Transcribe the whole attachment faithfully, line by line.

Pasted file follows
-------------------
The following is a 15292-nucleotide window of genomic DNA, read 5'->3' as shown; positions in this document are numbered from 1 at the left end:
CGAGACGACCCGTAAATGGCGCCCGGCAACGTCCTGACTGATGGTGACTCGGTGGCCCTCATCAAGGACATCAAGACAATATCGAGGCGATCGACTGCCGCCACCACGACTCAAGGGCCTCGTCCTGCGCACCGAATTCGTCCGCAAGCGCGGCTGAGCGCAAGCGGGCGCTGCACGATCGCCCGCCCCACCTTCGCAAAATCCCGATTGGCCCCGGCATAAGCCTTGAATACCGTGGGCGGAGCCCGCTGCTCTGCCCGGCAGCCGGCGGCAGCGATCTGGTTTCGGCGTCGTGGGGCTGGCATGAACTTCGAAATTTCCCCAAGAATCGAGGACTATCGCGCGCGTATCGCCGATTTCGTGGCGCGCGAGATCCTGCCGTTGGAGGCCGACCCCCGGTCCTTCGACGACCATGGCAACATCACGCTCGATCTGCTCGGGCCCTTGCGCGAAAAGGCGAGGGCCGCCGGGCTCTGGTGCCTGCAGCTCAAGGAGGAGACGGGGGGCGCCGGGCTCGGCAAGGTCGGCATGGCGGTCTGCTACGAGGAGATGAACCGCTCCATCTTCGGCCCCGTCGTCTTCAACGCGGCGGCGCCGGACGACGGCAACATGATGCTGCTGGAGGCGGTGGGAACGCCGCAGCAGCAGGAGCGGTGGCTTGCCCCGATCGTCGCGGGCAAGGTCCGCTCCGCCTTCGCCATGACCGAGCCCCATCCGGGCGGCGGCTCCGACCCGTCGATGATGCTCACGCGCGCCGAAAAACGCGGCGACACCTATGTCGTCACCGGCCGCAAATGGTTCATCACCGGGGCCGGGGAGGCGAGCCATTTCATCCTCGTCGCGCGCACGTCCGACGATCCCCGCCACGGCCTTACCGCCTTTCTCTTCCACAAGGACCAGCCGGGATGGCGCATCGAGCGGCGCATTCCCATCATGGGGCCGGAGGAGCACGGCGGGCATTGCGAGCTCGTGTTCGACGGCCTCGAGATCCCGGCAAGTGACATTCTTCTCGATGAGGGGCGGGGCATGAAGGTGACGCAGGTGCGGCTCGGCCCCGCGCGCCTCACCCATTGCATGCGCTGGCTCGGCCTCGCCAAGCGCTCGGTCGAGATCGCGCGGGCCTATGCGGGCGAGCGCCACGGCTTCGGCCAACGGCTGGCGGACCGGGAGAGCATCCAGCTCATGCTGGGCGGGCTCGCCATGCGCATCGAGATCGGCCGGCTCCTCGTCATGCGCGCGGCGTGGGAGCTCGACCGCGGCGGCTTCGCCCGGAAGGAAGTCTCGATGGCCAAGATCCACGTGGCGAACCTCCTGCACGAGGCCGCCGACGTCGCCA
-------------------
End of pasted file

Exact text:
The following is a 15292-nucleotide window of genomic DNA, read 5'->3' as shown; positions in this document are numbered from 1 at the left end:
CGAGACGACCCGTAAATGGCGCCCGGCAACGTCCTGACTGATGGTGACTCGGTGGCCCTCATCAAGGACATCAAGACAATATCGAGGCGATCGACTGCCGCCACCACGACTCAAGGGCCTCGTCCTGCGCACCGAATTCGTCCGCAAGCGCGGCTGAGCGCAAGCGGGCGCTGCACGATCGCCCGCCCCACCTTCGCAAAATCCCGATTGGCCCCGGCATAAGCCTTGAATACCGTGGGCGGAGCCCGCTGCTCTGCCCGGCAGCCGGCGGCAGCGATCTGGTTTCGGCGTCGTGGGGCTGGCATGAACTTCGAAATTTCCCCAAGAATCGAGGACTATCGCGCGCGTATCGCCGATTTCGTGGCGCGCGAGATCCTGCCGTTGGAGGCCGACCCCCGGTCCTTCGACGACCATGGCAACATCACGCTCGATCTGCTCGGGCCCTTGCGCGAAAAGGCGAGGGCCGCCGGGCTCTGGTGCCTGCAGCTCAAGGAGGAGACGGGGGGCGCCGGGCTCGGCAAGGTCGGCATGGCGGTCTGCTACGAGGAGATGAACCGCTCCATCTTCGGCCCCGTCGTCTTCAACGCGGCGGCGCCGGACGACGGCAACATGATGCTGCTGGAGGCGGTGGGAACGCCGCAGCAGCAGGAGCGGTGGCTTGCCCCGATCGTCGCGGGCAAGGTCCGCTCCGCCTTCGCCATGACCGAGCCCCATCCGGGCGGCGGCTCCGACCCGTCGATGATGCTCACGCGCGCCGAAAAACGCGGCGACACCTATGTCGTCACCGGCCGCAAATGGTTCATCACCGGGGCCGGGGAGGCGAGCCATTTCATCCTCGTCGCGCGCACGTCCGACGATCCCCGCCACGGCCTTACCGCCTTTCTCTTCCACAAGGACCAGCCGGGATGGCGCATCGAGCGGCGCATTCCCATCATGGGGCCGGAGGAGCACGGCGGGCATTGCGAGCTCGTGTTCGACGGCCTCGAGATCCCGGCAAGTGACATTCTTCTCGATGAGGGGCGGGGCATGAAGGTGACGCAGGTGCGGCTCGGCCCCGCGCGCCTCACCCATTGCATGCGCTGGCTCGGCCTCGCCAAGCGCTCGGTCGAGATCGCGCGGGCCTATGCGGGCGAGCGCCACGGCTTCGGCCAACGGCTGGCGGACCGGGAGAGCATCCAGCTCATGCTGGGCGGGCTCGCCATGCGCATCGAGATCGGCCGGCTCCTCGTCATGCGCGCGGCGTGGGAGCTCGACCGCGGCGGCTTCGCCCGGAAGGAAGTCTCGATGGCCAAGATCCACGTGGCGAACCTCCTGCACGAGGCCGCCGACGTCGCCA